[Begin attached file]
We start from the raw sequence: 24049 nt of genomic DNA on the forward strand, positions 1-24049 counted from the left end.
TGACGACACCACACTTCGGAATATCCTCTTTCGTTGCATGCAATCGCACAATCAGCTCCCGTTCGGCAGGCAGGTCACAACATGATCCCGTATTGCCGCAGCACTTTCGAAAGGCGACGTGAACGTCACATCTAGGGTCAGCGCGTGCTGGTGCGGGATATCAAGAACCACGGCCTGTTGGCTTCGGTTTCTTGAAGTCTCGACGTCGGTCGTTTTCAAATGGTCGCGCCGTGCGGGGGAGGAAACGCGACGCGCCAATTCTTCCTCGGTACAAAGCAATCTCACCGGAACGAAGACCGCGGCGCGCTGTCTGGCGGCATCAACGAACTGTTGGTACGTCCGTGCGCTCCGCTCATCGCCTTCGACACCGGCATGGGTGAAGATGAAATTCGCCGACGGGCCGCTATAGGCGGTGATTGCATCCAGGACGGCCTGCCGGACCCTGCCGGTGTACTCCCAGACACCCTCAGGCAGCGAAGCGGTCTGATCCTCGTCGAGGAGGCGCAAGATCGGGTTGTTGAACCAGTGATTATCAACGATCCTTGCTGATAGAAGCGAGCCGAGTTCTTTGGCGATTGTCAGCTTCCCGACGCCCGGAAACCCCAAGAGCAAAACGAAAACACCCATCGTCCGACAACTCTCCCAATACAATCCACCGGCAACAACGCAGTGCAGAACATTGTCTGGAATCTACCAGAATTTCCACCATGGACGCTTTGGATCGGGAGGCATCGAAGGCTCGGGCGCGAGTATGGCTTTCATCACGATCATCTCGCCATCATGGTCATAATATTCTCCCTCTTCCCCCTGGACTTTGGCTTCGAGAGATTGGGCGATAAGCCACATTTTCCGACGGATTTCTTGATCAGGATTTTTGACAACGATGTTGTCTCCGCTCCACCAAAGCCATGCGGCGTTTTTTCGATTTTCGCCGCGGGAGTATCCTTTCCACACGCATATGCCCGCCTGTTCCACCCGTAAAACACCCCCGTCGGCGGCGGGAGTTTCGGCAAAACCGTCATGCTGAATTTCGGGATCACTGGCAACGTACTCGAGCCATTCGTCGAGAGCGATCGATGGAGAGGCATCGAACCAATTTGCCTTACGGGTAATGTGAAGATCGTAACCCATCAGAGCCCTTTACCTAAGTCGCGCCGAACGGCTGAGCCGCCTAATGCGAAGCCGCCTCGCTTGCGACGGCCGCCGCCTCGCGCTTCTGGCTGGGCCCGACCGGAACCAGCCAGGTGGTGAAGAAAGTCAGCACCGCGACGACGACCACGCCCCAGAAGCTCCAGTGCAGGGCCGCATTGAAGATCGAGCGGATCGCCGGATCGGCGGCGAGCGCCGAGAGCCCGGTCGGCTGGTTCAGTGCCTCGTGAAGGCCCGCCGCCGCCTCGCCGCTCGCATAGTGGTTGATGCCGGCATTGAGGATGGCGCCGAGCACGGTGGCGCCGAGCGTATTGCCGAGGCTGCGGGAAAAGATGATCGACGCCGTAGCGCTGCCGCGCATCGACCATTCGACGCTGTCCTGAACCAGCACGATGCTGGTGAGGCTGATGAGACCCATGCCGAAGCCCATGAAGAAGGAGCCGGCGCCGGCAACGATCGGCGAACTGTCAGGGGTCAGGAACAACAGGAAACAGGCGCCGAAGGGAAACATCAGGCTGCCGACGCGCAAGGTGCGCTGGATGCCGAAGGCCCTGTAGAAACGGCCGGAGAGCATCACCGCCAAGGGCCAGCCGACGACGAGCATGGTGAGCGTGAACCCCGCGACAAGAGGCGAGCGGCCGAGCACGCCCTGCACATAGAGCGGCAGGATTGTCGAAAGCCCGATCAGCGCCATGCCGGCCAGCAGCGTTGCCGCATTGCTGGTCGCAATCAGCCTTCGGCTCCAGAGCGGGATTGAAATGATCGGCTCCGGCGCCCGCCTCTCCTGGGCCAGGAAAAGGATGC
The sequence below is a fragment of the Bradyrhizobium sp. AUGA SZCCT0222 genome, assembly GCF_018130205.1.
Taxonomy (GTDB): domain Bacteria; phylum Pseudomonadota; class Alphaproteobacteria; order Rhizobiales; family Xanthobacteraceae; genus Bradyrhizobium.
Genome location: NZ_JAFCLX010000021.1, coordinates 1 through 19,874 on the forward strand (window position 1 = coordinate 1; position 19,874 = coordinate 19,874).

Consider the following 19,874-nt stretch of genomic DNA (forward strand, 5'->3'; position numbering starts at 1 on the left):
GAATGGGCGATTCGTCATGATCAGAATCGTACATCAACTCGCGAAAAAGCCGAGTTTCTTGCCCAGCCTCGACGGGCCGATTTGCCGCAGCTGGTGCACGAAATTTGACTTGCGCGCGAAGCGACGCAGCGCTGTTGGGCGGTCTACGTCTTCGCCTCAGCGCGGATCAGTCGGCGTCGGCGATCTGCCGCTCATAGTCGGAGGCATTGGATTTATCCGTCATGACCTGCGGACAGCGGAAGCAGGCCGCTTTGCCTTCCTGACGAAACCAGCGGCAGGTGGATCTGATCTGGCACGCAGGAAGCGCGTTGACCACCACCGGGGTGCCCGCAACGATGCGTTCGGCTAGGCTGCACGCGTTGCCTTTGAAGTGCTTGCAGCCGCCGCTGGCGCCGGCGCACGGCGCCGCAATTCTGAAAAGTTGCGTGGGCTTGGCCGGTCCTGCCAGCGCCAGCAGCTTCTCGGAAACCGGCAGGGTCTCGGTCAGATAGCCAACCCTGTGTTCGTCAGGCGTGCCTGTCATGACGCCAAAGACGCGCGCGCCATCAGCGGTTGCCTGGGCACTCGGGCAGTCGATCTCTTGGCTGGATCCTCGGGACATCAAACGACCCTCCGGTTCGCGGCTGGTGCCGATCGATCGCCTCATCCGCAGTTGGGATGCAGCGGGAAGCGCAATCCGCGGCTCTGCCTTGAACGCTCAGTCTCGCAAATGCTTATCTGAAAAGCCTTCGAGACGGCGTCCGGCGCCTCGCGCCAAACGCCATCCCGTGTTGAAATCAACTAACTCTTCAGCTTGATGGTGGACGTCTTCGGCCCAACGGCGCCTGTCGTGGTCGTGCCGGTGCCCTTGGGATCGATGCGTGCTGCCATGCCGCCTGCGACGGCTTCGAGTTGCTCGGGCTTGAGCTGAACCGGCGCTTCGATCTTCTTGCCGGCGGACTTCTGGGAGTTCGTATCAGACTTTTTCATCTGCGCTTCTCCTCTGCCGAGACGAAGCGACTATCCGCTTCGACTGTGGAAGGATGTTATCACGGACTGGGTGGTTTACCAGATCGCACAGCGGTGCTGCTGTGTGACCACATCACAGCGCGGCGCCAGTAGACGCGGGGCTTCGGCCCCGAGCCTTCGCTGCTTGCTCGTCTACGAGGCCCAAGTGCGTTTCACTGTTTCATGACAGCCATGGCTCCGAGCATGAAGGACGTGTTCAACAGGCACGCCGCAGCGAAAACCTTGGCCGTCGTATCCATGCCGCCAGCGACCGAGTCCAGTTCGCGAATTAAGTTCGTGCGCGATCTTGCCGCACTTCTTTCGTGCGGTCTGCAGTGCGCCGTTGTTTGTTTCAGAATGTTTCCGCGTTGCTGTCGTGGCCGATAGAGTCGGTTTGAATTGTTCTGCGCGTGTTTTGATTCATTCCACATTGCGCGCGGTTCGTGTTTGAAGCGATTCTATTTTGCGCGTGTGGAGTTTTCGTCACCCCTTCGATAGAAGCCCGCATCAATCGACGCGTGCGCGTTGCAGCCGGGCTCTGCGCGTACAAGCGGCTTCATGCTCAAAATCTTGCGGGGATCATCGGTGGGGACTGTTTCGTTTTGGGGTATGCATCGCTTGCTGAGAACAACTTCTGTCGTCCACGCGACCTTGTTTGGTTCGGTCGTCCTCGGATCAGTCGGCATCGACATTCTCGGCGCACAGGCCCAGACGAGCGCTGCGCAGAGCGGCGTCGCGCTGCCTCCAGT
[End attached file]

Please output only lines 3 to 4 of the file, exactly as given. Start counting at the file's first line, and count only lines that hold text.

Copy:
The sequence below is a fragment of the Bradyrhizobium sp. AUGA SZCCT0222 genome, assembly GCF_018130205.1.
Taxonomy (GTDB): domain Bacteria; phylum Pseudomonadota; class Alphaproteobacteria; order Rhizobiales; family Xanthobacteraceae; genus Bradyrhizobium.